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Designing a preliminary adaptive study to inform a biomarker trial in Psoriasis

Background

Biomarkers play different roles in trials, being accordingly classified into ‘prognostic’, ‘predictive’, ‘surrogate’, or combinations thereof. Knowledge of a biomarker’s role enables focused testing in late Phase trials through a better choice from available designs (e.g. ‘stratified’, ‘strategy’, and ‘enrichment’). Preliminary studies can inform a biomarker’s role and the relative value of multiple biomarkers.

Motivation

Here we consider the design of a preliminary study of potentially predictive biomarkers in patients treated for Psoriasis. A clinical researcher came for methodological advice, bringing a related published study with exciting results but of highly dubious quality. The objective was to provide a design with better properties (less bias, high power, low cost), allowing multiple biomarkers and their combination to be assessed to inform any subsequent trial.

Methods

Prior preferences, agreed by the researcher, were for a prospective design, control groups, and power-based sample size calculation. A formal 10-minute presentation to the full team was required to explain pros and cons of an adaptive element (two recruitment stages) to the design. Power was assessed through simulation in R-software using Fisher’s method, involving the product of stage p-values.

Results

Effect size was defined in terms of the correlation between treatment response over time and a biomarker. Under a non-adaptive design, an R-squared of 20% could be detected with 90% power, 5% significance level, with 49 patients, with all 17 expensive biomarkers measured. The adaptive design offered an interesting alternative, employing p>0.3 to discontinue with biomarkers quarter-way through recruitment, requiring 24+72=96 patients. This offers more patients to develop a combination from an enriched biomarker set guaranteed to include the best five performers from stage one. The proportion of biomarkers expected to discontinue, conditional on underlying effect size, was considered graphically.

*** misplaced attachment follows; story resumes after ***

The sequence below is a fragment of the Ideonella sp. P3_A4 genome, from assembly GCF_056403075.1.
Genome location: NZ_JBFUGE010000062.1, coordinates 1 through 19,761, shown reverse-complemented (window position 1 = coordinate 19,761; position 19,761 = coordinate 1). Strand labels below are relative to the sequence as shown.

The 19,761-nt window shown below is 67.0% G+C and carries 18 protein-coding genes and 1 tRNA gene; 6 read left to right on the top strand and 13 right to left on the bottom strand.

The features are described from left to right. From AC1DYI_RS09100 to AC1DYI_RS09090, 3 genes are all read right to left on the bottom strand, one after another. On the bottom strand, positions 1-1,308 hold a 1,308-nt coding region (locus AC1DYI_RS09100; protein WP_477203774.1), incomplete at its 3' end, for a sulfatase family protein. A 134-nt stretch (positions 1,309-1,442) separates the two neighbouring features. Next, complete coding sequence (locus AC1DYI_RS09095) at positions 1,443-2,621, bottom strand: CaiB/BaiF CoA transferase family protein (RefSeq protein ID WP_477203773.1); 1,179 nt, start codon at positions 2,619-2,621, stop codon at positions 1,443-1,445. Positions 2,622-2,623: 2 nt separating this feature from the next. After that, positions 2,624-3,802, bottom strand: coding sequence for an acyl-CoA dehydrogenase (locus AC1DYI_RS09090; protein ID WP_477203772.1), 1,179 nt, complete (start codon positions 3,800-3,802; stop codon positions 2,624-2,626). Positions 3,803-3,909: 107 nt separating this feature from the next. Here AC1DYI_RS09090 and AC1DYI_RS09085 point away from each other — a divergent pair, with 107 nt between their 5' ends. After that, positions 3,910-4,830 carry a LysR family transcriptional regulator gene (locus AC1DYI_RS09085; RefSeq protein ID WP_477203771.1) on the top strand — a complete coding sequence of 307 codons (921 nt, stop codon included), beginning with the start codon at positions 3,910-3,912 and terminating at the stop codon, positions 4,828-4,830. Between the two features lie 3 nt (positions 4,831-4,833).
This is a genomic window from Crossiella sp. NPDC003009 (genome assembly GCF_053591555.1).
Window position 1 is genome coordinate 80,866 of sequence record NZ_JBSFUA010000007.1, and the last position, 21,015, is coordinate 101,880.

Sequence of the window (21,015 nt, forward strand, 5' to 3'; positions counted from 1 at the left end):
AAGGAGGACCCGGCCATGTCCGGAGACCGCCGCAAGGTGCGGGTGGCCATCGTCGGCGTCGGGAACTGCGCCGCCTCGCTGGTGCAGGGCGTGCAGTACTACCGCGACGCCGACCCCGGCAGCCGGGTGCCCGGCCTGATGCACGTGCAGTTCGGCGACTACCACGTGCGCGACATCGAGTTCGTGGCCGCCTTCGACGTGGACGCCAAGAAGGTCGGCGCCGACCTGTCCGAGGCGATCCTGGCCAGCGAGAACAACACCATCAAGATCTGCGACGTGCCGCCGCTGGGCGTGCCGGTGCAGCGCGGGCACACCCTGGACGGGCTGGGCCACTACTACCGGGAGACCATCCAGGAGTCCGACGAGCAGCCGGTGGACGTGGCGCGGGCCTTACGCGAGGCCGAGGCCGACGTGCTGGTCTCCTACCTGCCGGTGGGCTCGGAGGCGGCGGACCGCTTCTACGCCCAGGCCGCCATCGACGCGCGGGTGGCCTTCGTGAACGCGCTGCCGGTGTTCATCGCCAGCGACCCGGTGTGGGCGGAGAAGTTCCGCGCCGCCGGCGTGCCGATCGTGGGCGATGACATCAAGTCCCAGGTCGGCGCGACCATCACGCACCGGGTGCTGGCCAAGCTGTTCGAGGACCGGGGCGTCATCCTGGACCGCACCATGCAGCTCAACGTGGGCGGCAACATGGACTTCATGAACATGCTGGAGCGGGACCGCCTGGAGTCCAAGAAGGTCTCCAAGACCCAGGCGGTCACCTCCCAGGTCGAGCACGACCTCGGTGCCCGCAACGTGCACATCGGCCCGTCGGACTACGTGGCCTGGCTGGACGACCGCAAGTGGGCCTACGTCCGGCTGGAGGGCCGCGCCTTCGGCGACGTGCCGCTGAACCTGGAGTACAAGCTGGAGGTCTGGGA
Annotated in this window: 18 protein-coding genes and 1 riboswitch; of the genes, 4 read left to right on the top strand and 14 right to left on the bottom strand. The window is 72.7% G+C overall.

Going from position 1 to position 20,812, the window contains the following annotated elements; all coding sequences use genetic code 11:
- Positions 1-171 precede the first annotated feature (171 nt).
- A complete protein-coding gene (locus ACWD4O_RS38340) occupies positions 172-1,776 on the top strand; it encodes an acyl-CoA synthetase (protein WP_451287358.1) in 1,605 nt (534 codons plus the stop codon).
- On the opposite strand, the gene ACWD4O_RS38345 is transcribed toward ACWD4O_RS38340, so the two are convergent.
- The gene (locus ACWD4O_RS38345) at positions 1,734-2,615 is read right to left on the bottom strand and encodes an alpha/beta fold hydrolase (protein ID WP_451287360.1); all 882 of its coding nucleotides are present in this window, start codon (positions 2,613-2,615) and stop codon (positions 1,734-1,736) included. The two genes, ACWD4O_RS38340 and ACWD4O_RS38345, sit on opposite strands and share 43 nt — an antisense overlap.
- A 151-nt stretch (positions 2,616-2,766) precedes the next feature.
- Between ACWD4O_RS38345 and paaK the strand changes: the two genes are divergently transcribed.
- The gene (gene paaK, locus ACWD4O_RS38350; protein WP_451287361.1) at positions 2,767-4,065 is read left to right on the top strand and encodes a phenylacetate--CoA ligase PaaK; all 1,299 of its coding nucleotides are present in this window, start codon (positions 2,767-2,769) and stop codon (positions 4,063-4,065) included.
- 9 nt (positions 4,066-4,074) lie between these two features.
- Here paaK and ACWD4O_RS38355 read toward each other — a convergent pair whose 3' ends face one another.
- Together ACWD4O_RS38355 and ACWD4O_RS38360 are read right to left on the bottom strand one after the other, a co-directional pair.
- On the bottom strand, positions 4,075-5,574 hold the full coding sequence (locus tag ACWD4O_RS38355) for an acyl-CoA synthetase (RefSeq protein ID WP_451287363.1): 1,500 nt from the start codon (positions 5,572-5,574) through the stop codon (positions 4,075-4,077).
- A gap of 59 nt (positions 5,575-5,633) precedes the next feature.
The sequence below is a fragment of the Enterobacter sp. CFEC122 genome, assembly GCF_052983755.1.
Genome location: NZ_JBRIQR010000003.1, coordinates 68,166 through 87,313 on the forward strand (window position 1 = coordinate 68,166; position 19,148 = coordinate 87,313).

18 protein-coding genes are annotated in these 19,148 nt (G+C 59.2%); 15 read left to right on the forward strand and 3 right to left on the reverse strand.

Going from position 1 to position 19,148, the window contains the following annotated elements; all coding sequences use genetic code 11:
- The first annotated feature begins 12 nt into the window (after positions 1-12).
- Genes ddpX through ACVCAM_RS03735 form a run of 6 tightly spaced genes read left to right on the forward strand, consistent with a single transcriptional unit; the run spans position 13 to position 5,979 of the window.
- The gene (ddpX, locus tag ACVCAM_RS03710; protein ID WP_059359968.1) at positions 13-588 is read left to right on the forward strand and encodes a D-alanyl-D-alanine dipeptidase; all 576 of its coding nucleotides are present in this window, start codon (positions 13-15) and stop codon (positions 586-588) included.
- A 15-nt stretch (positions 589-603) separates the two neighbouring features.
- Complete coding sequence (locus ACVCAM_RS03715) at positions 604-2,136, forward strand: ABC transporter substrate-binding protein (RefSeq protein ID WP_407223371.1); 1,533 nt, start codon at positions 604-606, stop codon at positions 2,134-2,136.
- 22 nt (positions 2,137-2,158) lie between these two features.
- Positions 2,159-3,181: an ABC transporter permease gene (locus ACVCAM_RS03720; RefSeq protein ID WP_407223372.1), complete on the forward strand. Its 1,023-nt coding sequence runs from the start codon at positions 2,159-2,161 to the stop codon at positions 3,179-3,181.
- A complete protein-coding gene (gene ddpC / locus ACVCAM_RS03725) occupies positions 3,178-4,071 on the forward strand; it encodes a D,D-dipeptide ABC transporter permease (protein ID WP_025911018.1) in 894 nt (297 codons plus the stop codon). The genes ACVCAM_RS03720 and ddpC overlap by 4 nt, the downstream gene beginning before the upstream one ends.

Conclusions

Incorporating methodological improvements into study designs requires understanding of methodology and collaborators. The cost-efficient two-stage design is an improvement on the related published study, and we outline further analysis-stage developments: reducing bias in estimates and providing valid confidence intervals and error rates [1, 2]. The study proposal is currently going through ethics.

References

  1. 1.

    Bowden J, Glimm E: Unbiased estimation of selected treatment means in two-stage trials. Biom J. 2008, 50: 515-527. 10.1002/bimj.200810442.

  2. 2.

    Posch M, Koenig F, Branson M, Brannath W, Dunger-Baldauf C, Bauer P: Testing and estimation in flexible group sequential designs with adaptive treatment selection. Stat Med. 2005, 24: 3697-3714. 10.1002/sim.2389.

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Author information

Correspondence to Andrew T Prevost.

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This article is published under license to BioMed Central Ltd. This is an open access article distributed under the terms of the Creative Commons Attribution License (http://creativecommons.org/licenses/by/2.0), which permits unrestricted use, distribution, and reproduction in any medium, provided the original work is properly cited.

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Keywords

  • Psoriasis
  • Adaptive Design
  • Recruitment Stage
  • Prior Preference
  • Adaptive Element

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